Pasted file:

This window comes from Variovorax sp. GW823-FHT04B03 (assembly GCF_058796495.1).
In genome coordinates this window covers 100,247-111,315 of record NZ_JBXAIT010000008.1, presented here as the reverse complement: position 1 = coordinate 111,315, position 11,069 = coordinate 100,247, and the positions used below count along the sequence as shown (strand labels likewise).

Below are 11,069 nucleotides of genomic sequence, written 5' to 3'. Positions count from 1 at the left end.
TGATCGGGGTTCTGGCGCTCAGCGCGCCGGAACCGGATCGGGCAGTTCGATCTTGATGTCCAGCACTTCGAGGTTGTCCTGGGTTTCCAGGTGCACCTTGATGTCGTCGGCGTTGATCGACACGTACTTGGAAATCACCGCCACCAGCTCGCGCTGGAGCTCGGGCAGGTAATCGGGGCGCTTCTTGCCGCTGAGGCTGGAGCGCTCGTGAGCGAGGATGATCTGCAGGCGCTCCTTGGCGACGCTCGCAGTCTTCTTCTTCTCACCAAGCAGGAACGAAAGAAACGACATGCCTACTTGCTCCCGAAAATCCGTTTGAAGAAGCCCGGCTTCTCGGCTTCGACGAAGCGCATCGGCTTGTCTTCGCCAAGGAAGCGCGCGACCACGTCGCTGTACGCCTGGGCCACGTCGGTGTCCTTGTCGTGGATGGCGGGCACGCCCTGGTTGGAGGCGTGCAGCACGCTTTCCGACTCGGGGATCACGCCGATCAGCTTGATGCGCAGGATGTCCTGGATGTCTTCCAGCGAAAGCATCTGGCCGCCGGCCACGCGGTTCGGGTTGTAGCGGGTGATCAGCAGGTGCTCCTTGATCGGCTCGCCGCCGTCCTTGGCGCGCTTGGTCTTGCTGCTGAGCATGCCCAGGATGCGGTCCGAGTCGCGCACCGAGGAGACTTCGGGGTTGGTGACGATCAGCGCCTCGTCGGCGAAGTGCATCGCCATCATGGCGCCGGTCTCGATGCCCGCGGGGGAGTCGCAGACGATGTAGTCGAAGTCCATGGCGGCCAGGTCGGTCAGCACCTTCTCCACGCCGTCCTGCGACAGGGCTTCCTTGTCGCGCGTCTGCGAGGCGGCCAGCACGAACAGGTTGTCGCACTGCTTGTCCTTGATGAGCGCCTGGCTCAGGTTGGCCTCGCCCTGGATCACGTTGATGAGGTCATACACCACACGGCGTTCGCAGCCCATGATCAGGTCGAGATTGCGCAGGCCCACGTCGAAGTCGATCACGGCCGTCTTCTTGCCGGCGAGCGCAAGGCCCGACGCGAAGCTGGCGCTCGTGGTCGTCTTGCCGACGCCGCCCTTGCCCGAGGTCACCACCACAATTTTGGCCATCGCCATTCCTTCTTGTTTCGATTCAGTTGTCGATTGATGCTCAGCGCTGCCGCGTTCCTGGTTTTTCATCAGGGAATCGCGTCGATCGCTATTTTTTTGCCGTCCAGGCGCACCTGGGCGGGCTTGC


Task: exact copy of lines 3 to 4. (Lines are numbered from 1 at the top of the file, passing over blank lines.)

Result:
Below are 11,069 nucleotides of genomic sequence, written 5' to 3'. Positions count from 1 at the left end.
TGATCGGGGTTCTGGCGCTCAGCGCGCCGGAACCGGATCGGGCAGTTCGATCTTGATGTCCAGCACTTCGAGGTTGTCCTGGGTTTCCAGGTGCACCTTGATGTCGTCGGCGTTGATCGACACGTACTTGGAAATCACCGCCACCAGCTCGCGCTGGAGCTCGGGCAGGTAATCGGGGCGCTTCTTGCCGCTGAGGCTGGAGCGCTCGTGAGCGAGGATGATCTGCAGGCGCTCCTTGGCGACGCTCGCAGTCTTCTTCTTCTCACCAAGCAGGAACGAAAGAAACGACATGCCTACTTGCTCCCGAAAATCCGTTTGAAGAAGCCCGGCTTCTCGGCTTCGACGAAGCGCATCGGCTTGTCTTCGCCAAGGAAGCGCGCGACCACGTCGCTGTACGCCTGGGCCACGTCGGTGTCCTTGTCGTGGATGGCGGGCACGCCCTGGTTGGAGGCGTGCAGCACGCTTTCCGACTCGGGGATCACGCCGATCAGCTTGATGCGCAGGATGTCCTGGATGTCTTCCAGCGAAAGCATCTGGCCGCCGGCCACGCGGTTCGGGTTGTAGCGGGTGATCAGCAGGTGCTCCTTGATCGGCTCGCCGCCGTCCTTGGCGCGCTTGGTCTTGCTGCTGAGCATGCCCAGGATGCGGTCCGAGTCGCGCACCGAGGAGACTTCGGGGTTGGTGACGATCAGCGCCTCGTCGGCGAAGTGCATCGCCATCATGGCGCCGGTCTCGATGCCCGCGGGGGAGTCGCAGACGATGTAGTCGAAGTCCATGGCGGCCAGGTCGGTCAGCACCTTCTCCACGCCGTCCTGCGACAGGGCTTCCTTGTCGCGCGTCTGCGAGGCGGCCAGCACGAACAGGTTGTCGCACTGCTTGTCCTTGATGAGCGCCTGGCTCAGGTTGGCCTCGCCCTGGATCACGTTGATGAGGTCATACACCACACGGCGTTCGCAGCCCATGATCAGGTCGAGATTGCGCAGGCCCACGTCGAAGTCGATCACGGCCGTCTTCTTGCCGGCGAGCGCAAGGCCCGACGCGAAGCTGGCGCTCGTGGTCGTCTTGCCGACGCCGCCCTTGCCCGAGGTCACCACCACAATTTTGGCCATCGCCATTCCTTCTTGTTTCGATTCAGTTGTCGATTGATGCTCAGCGCTGCCGCGTTCCTGGTTTTTCATCAGGGAATCGCGTCGATCGCTATTTTTTTGCCGTCCAGGCGCACCTGGGCGGGCTTGC